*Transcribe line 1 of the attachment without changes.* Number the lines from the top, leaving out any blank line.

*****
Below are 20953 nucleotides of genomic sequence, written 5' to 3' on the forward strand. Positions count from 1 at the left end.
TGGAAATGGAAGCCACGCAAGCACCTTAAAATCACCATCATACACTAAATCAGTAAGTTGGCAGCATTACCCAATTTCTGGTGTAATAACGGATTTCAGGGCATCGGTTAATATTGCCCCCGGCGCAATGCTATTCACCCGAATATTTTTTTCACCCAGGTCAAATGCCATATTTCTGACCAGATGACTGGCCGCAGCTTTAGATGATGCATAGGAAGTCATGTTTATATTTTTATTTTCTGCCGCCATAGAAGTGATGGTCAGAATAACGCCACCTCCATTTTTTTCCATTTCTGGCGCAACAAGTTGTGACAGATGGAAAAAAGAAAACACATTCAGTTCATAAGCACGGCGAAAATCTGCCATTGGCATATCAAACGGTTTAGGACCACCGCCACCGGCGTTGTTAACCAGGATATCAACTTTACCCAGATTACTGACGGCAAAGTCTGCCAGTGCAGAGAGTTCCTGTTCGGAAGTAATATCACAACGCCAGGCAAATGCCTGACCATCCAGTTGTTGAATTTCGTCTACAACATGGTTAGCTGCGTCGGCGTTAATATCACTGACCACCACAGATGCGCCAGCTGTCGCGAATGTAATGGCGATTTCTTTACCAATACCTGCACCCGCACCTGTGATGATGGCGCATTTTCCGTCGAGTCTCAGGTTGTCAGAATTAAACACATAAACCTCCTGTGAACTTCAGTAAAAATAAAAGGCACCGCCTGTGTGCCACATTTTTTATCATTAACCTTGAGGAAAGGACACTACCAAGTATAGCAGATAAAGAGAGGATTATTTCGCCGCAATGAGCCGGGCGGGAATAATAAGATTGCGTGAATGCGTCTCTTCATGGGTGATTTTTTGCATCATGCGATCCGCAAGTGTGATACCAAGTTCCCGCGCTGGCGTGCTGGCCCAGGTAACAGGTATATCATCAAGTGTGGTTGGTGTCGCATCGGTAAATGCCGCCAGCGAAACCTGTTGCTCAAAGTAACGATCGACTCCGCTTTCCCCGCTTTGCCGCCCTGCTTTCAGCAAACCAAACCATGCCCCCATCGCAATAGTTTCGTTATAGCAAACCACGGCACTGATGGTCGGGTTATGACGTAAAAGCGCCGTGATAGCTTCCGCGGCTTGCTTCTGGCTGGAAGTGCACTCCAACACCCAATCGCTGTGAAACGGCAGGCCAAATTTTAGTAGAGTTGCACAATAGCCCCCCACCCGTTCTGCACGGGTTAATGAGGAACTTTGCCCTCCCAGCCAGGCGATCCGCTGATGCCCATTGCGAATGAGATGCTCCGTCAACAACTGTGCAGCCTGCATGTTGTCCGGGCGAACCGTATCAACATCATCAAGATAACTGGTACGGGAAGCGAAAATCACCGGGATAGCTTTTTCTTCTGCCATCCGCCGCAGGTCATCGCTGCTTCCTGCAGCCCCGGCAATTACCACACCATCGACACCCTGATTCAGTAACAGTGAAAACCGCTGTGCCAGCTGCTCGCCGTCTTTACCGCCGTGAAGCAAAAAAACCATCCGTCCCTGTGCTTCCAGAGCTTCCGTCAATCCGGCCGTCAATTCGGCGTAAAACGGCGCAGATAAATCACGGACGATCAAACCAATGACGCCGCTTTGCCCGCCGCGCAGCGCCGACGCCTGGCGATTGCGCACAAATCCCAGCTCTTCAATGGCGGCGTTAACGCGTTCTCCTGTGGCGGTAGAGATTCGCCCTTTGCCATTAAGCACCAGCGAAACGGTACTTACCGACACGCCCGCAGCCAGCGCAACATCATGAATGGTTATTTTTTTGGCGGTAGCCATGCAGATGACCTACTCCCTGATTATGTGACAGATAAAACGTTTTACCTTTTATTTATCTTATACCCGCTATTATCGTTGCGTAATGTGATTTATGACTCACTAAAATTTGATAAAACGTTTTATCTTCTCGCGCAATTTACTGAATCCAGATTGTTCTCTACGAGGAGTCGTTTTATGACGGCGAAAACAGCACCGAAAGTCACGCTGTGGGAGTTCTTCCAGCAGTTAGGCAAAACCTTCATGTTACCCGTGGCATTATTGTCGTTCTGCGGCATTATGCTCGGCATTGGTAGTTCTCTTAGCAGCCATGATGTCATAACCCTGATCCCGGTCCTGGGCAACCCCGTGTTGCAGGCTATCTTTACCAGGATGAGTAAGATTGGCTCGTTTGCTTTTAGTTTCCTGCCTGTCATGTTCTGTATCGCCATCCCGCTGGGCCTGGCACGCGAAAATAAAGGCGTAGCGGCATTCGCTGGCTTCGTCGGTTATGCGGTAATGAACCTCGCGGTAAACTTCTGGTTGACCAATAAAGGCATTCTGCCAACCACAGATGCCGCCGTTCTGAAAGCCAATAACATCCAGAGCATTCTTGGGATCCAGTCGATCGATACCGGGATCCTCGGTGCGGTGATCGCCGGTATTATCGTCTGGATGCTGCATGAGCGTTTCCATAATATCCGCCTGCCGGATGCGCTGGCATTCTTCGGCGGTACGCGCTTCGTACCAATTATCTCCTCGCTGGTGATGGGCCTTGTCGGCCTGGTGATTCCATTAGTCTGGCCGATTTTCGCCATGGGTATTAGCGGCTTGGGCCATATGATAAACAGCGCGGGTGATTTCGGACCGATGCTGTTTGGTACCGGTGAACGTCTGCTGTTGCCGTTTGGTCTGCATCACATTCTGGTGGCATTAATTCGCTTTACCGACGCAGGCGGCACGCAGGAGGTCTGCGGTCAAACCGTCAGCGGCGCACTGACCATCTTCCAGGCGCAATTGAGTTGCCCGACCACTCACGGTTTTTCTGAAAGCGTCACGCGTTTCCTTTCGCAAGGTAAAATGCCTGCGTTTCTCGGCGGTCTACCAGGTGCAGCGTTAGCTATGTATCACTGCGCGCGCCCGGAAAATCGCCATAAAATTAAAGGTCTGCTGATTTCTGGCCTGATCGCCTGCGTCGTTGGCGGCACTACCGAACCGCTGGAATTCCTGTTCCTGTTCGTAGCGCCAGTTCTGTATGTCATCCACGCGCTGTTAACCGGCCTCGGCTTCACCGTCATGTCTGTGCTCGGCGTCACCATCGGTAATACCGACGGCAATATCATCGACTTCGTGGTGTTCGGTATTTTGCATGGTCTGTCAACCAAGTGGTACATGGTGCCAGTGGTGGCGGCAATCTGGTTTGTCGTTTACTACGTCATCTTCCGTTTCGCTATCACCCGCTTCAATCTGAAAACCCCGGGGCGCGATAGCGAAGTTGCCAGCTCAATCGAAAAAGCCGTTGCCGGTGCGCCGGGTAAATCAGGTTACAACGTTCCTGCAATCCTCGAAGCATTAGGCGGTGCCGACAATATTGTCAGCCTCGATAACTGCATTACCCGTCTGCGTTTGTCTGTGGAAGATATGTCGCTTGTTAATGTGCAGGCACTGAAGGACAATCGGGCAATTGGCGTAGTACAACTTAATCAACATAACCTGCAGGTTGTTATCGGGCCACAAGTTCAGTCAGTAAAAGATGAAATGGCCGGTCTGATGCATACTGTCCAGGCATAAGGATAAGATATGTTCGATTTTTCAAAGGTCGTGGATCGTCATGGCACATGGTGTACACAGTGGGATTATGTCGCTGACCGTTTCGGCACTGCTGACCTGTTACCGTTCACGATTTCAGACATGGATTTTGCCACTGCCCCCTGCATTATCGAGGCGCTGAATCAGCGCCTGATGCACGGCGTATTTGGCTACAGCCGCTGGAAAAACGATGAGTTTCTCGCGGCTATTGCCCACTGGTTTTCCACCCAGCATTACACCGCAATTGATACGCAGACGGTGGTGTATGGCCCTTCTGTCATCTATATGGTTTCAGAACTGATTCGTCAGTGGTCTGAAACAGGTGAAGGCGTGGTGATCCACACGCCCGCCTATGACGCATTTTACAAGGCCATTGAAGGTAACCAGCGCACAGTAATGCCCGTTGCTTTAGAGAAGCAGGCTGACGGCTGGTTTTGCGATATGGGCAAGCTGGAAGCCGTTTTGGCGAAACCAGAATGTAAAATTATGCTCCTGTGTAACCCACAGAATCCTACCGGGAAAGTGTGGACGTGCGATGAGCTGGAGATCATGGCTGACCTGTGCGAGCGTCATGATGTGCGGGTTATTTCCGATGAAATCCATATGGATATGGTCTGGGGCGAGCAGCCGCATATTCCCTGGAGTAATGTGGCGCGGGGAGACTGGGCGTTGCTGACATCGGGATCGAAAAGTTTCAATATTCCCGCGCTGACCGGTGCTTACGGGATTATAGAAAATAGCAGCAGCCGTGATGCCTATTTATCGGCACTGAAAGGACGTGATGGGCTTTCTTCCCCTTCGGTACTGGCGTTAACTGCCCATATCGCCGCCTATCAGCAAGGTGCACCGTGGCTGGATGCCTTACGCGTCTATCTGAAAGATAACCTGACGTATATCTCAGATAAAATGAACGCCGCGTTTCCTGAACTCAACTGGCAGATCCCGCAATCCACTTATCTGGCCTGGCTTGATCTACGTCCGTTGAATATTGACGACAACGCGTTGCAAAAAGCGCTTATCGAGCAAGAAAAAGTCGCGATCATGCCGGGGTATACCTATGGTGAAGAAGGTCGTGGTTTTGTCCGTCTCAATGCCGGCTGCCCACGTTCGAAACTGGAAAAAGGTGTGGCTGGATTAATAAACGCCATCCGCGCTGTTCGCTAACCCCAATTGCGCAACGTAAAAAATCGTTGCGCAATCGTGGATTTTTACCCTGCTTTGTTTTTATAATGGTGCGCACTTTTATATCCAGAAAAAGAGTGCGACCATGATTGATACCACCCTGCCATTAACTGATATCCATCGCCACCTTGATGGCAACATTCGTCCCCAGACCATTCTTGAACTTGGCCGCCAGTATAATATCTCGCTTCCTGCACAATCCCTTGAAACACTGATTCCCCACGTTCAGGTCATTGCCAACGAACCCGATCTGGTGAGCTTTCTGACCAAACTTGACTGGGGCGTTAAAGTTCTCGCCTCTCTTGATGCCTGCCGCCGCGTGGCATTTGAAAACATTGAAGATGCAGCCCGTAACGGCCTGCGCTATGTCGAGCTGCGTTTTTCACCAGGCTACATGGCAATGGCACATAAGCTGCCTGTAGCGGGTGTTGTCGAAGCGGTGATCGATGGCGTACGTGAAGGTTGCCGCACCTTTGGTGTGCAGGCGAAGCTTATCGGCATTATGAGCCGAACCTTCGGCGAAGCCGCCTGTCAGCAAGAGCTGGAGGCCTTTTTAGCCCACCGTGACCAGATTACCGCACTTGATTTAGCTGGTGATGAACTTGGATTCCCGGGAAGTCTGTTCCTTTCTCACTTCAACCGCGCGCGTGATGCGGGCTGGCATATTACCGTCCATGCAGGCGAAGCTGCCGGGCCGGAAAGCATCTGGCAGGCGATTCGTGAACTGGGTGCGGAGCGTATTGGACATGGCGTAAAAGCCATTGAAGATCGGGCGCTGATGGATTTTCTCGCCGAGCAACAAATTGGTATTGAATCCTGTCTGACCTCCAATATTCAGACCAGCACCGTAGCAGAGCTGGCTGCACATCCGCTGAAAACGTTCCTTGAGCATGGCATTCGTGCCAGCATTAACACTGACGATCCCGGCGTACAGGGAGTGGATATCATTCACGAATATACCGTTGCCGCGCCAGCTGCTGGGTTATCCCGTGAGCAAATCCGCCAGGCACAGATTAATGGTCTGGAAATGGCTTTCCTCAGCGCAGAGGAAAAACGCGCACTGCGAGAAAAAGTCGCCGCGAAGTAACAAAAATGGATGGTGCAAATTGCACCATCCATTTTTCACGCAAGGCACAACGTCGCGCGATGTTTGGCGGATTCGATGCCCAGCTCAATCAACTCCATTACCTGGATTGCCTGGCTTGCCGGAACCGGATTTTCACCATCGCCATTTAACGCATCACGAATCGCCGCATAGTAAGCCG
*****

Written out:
Below are 20953 nucleotides of genomic sequence, written 5' to 3' on the forward strand. Positions count from 1 at the left end.